Counterprotesters confront white nationalists in D.C.

Posted August 13, 2018

US President Donald Trump said on Saturday he condemns "all types of racism and acts of violence", appealing for unity ahead of the anniversary of a deadly white nationalist rally in Charlottesville.

As Washington, D.C. braced for a white nationalists to descend upon the capital Sunday, Former Virginia governor Terry McAuliffe gave a grim recollection of violence perpetrated by the same group in Charlottesville just one year ago.

- Bernie Sanders (@SenSanders) August 12, 2018 Exactly one year ago, Heather Heyer was murdered for daring to stand up to a group of white supremacists that came together in Charlottesville to protest America's greatest asset: our diversity.

"Our role is to make sure we have a First Amendment event that goes on without any types of violence or destruction of property", Newsham said, according to CNN affiliate WTOP. Trump blamed "both sides" for the violence in Charlottesville, drawing an equivalency between white supremacists and neo-Nazis with the people protesting them.

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Anti-fascist marchers have held peaceful demonstrations in Charlottesville, USA, to mark the first anniversary of the death of Heather Heyer, who was killed while protesting against an extreme right rally. Two Virginia State Police troopers also died that weekend when their helicopter, assisting with public safety, crashed during the rally.

Last year, 22-year-old Clara Carlson faced down the group of white supremacists who marched through campus, surrounding her and a group of friends.

"The riots in Charlottesville a year ago resulted in senseless death and division", Trump said Saturday on Twitter, without noting that most of the violence, including a auto ramming that killed counterprotester Heather Heyer and injured at least 20 others, was committed by neo-Nazi marchers. Police officers cleared a path through the counterprotesters for the group to march through on their way to Lafayette Park outside the White House.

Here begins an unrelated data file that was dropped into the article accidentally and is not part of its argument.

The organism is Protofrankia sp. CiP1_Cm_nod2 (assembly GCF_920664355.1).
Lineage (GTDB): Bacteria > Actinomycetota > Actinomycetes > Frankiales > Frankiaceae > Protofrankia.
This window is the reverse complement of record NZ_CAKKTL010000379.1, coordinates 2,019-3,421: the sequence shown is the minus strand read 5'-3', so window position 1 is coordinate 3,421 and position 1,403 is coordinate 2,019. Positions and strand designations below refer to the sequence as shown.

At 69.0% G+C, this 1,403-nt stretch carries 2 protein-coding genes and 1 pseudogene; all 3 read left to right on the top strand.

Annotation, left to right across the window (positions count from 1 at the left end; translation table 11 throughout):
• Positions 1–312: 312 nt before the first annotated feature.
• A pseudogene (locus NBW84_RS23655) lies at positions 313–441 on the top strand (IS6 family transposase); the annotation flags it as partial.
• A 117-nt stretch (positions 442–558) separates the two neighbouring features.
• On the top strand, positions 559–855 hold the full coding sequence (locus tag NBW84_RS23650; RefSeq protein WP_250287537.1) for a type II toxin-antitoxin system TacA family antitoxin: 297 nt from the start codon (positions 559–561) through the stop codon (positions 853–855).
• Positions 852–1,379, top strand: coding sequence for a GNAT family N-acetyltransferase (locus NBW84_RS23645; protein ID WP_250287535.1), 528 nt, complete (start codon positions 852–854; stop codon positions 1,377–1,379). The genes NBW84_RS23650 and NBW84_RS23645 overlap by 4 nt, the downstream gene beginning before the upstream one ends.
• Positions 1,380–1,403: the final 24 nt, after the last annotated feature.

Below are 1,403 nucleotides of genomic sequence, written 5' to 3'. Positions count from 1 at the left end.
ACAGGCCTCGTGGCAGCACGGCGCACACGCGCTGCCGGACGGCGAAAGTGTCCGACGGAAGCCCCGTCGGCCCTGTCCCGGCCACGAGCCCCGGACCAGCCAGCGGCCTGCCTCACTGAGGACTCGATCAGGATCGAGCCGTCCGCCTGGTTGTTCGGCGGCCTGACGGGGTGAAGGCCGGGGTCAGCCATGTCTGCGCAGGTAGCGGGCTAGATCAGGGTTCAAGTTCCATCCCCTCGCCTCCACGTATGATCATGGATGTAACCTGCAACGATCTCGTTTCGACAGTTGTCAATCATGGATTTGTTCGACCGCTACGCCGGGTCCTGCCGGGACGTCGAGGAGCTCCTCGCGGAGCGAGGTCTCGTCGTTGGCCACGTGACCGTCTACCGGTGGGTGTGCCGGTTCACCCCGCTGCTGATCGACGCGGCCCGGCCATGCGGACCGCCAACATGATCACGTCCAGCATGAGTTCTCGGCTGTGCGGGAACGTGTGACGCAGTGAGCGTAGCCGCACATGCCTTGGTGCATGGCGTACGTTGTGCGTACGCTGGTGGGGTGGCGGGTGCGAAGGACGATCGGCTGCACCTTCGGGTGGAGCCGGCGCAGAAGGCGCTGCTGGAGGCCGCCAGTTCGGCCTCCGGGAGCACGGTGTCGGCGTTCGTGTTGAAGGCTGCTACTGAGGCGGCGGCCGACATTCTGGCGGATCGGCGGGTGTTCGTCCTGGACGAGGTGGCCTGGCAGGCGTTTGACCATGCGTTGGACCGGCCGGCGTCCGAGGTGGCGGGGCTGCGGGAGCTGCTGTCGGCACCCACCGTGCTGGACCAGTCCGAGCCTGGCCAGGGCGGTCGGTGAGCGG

Unite the Right 2 will take place Sunday afternoon in Lafayette Park in front of the White House and mark the one year anniversary of Charlottesville. Both sides clashed before police dispersed the crowds.

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Authorities came under harsh criticism for underestimating the potential for unrest at last year's rally.

Congressman Tom Garrett, R. -Va., on Saturday said Russian Federation is to blame for some of the hate spewed from last year's rally.

It was a dramatic shift in tone from past year, when he said there was "blame on both sides" for the violence that broke out when white nationalists descended on Charlottesville to protest the removal of Confederate statutes and marched through town shouting racist slurs. The declarations enable law enforcement to access state resources, including the National Guard, if unrest breaks out at events in and around Charlottesville and outside Washington, where a "Unite the Right 2" rally is scheduled. An extensive review identified "gaps" in planning and communication among agencies, culminating in this year's plan, Charlottesville Police Chief RaShall Brackney said.

Jason Kessler, the primary organizer of last summer's rally, sued the city of Charlottesville after it refused to issue him a permit for another event this weekend.

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"We are treating this as a statewide event", said Virginia Department of Emergency Management coordinator Jeff Stern.